Ohhh, Memphis. What a town. Every time I looked up, I’d see the top of this bridge–a reminder that right over there is the mighty Mississippi River. People all the time compare and contrast Nashville and Memphis for one reason or another, but in my book, if you’ve got the Mississippi River rolling by, you win.
When I told one of my civilian friends (a non-knitter, bless her heart) that I was going to Memphis all by myself for the Southern Festival of Books, she said, “Oh.” Pause. “Isn’t that kind of . . . lonely?”
I said, “Ohhh, it’ll be OK.”
She doesn’t really understand the universal binding ingredient that is knitting. Knitting is to humans as mayonnaise is to cubed chicken.
If you’re a knitter, you can KNIT WITH OTHER KNITTERS. You can TALK ABOUT KNITTING WITH OTHER KNITTERS. You can show them pictures of knitting, wave around actual pieces of knitting–you can wallow in the glorious lifestyley lifestyle that is knitting. This hobby, this little pastime, gives you an excuse to open yourself up to new people–something that might otherwise be a dicey proposition when you’re, say, wandering around Memphis.
Consider a few of the knitters I met.
We’d swapped emails, and having begun reading her book Hillbilly Gothic: A Memoir of Madness and Motherhood, I knew she would be funny and smart. I did not know, however, that she would bring along glow-in-the-dark yarn. We made a blood pact that we would each attend the other’s session, thus ensuring an audience of at least one.
Adrienne’s memoir is about her experience with postpartum depression after the birth of her first baby. I finished the book while in Memphis, and I have to tell you, it is honest, unsparing, and a gift to anyone who’s ever worried that their baby blues might be something more complicated. Writing a book in which you lay out the road map of your mind, when you’re in a tangle, is brave stuff. I was pretty awestruck that she would tell her story, and tell it so truthfully. And to emerge from her experience with her sense of humor intact . . . fab.
Karen Purdy and Most of Her Family
Karen was the person responsible for inviting me to the festival. She is a family practice physician in midtown Memphis, which means half the people we ran into during the weekend were patients of hers. I began to wonder if I was a patient too, only she wasn’t telling me.
Or maybe I was an honorary Purdy. Her ma Barbara was up from Pascagoula, along with Barbara’s husband Harry and Karen’s sister Kris, the brilliant and well-shod chemistry teacher. By the end of the weekend I had the entire family history down. If I put a K at the front of my name, I think I’d be in.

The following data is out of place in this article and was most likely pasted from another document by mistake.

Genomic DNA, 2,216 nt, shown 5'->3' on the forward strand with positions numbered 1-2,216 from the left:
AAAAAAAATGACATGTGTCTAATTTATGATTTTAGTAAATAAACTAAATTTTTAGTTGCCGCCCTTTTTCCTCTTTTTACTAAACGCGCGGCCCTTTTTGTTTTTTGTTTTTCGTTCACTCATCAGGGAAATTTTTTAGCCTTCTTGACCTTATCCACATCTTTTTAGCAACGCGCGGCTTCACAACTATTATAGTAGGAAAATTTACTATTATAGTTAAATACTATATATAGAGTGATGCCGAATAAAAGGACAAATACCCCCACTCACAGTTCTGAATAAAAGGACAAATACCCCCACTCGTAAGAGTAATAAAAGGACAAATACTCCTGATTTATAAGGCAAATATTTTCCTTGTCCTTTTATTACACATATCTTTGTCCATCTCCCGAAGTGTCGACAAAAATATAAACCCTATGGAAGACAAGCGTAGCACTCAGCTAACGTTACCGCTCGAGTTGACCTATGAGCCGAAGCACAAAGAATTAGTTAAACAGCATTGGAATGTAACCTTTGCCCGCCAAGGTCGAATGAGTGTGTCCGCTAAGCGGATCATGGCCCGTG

Among the many gifts Karen gave me were several rides around town in her sweet set of wheels, light-up knitting needles (which really ought to be used with Adrienne’s glow-in-the-dark yarn, you know?), and juicy details about all the authors.
The Memphis Knitting Guild
What a group! Stephanie said these women were a hoot, and she wasn’t kidding. (Adrienne at the far right is an honorary member, and Karen, third from the right in the back, is behind on her dues so they kicked her out. OK not really.)
I’m pretty sure that Mason-Dixon Knitting is the first knitting book ever featured at the Southern Festival of Books. We had a fine time, especially considering that the competing session next door featured a book called A Deeper Shade of Sex: The Best in Black Erotic Writing.
After my talk, we wandered down Main Street which is filled with untold stories (do Murray and Jerry hate each other’s guts?), a wedding taking place in a little park, and a friendly guy sitting on a bench waiting to pay everybody just the nicest compliments.
We ended up at Slopout Louie’s or Sleepover Larry’s or Slipover Lenny’s, a very fine bar. Our long-suffering waiter
(that’s a kerchief he’s knitting for his friend who’s walking in the Atlanta Breast Cancer walk–oh wait maybe that wasn’t his project?) quickly let us sit outside in the beautiful afternoon which was great and meant that the twenty knitters would not interrupt the Mississippi-Alabama football game being watched with good-God-do-not-interrupt-those-guys fervor.
Which brings me to:
Maria and Mary Heather
What a pair! These youngsters came up from Oxford, Missisippi, for an afternoon of yarnish behavior, and they totally cracked me up. Maria kept running inside to see how Ole Miss was doing, and Mary Heather kept a running commentary on Maria. I learned that Mary Heather takes the photos for Maria’s blog because Maria won’t or can’t take pictures; they’re both biologists; and they will ditch children and boyfriends if there’s knitting to be done.
We did the things that knitters do: we sipped, supped, dropped a few stitches, and talked the afternoon away. It was all anybody could ever want, unless, of course, a person was really into black erotica in which case it wasn’t so great.
Wish you had been there. I have a few noveltyies for you, but the light-up knitting needles? Don’t hold your breath.
And, tragically, I must report that Ole Miss came up short in overtime. Moment of silence, please. It was the only hiccup in an otherwise poifect weekend.